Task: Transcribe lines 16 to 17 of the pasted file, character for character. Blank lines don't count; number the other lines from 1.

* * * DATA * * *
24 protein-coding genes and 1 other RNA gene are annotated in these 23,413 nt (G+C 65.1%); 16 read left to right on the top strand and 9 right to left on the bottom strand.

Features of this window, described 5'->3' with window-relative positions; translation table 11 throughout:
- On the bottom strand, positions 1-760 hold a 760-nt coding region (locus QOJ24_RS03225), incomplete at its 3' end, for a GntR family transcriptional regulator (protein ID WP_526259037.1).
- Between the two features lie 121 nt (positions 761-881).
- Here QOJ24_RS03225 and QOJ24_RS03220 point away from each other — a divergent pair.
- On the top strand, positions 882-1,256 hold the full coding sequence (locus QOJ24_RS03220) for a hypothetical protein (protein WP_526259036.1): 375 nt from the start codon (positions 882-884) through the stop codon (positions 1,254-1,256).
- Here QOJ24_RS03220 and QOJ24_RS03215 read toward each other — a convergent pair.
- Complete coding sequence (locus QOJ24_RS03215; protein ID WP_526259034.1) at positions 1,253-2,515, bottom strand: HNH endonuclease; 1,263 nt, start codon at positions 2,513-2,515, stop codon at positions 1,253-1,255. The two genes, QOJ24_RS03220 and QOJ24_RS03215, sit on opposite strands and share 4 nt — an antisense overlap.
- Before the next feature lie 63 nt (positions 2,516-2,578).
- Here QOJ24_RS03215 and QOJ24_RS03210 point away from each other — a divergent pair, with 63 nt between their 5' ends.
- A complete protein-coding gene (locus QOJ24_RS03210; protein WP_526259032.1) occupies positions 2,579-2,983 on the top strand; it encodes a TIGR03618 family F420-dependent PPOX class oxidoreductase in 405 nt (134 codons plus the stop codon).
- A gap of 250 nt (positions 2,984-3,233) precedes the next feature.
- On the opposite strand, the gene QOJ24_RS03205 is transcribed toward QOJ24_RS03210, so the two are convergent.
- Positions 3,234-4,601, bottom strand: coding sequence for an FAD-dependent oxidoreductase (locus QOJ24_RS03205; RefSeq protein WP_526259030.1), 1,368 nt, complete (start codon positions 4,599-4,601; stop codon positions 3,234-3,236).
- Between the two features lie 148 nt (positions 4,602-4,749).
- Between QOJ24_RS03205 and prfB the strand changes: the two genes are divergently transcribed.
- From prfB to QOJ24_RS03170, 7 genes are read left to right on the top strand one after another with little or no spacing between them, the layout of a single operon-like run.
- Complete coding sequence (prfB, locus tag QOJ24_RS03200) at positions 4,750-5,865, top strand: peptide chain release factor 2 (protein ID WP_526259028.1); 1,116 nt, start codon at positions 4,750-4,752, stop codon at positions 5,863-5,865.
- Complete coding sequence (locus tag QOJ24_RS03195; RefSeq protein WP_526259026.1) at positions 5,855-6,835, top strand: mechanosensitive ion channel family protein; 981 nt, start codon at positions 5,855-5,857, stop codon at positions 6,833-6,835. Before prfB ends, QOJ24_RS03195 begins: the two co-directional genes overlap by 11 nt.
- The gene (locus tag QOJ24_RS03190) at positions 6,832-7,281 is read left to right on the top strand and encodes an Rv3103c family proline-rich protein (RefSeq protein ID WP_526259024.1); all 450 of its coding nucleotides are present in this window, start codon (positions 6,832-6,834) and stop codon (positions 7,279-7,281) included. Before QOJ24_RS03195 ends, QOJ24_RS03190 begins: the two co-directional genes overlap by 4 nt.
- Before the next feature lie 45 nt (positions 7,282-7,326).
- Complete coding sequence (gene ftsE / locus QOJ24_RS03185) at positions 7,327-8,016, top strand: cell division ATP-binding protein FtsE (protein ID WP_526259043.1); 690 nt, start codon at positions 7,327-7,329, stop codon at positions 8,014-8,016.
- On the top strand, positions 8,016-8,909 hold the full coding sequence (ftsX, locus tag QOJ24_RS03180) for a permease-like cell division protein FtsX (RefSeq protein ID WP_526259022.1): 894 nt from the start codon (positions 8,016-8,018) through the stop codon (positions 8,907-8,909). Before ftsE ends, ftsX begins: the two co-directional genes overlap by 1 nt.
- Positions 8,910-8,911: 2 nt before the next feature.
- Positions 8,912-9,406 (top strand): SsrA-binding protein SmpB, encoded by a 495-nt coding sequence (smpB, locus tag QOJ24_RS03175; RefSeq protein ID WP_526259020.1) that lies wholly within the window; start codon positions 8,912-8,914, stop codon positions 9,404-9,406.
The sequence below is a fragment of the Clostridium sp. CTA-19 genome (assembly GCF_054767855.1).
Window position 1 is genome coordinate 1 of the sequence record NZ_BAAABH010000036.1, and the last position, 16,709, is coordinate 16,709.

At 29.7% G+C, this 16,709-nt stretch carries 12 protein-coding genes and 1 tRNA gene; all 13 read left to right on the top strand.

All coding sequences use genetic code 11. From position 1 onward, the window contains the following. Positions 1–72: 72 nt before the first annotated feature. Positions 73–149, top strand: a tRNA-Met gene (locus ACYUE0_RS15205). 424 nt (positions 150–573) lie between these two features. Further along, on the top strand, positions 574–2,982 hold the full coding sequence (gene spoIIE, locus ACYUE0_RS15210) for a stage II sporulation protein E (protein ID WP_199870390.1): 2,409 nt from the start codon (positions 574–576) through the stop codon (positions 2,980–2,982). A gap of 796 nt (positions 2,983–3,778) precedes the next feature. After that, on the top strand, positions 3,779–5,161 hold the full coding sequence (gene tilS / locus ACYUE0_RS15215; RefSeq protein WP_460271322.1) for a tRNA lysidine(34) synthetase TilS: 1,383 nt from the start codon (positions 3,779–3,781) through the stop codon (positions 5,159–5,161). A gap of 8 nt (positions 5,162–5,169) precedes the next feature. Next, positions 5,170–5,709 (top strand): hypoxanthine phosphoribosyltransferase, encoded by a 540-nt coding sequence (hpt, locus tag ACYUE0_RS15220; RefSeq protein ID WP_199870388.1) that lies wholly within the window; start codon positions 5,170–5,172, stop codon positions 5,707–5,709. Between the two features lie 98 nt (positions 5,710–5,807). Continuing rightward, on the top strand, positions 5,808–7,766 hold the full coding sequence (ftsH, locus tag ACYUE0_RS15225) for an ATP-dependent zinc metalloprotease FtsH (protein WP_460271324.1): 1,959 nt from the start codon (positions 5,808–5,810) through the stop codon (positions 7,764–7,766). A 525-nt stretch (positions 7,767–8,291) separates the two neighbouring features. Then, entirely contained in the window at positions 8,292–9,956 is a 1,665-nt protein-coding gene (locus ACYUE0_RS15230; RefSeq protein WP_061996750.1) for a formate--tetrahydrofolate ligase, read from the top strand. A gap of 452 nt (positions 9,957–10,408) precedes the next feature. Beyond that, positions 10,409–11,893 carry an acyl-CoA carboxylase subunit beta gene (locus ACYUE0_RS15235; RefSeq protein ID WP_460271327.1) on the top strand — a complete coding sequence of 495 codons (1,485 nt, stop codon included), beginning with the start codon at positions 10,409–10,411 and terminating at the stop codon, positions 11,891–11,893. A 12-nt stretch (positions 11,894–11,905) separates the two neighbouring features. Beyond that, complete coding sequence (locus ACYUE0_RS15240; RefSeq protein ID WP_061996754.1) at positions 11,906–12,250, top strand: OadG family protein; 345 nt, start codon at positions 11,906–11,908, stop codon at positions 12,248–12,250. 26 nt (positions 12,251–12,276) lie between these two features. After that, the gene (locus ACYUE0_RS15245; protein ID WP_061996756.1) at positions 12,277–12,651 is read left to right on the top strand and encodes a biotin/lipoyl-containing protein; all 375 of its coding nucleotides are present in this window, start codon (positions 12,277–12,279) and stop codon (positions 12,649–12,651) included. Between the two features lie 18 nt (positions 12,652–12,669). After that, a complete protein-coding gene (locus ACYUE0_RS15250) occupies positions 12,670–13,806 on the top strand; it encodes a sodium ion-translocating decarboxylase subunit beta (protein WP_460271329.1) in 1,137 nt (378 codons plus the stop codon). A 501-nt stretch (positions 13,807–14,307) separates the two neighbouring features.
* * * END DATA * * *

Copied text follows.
- Between QOJ24_RS03205 and prfB the strand changes: the two genes are divergently transcribed.
- From prfB to QOJ24_RS03170, 7 genes are read left to right on the top strand one after another with little or no spacing between them, the layout of a single operon-like run.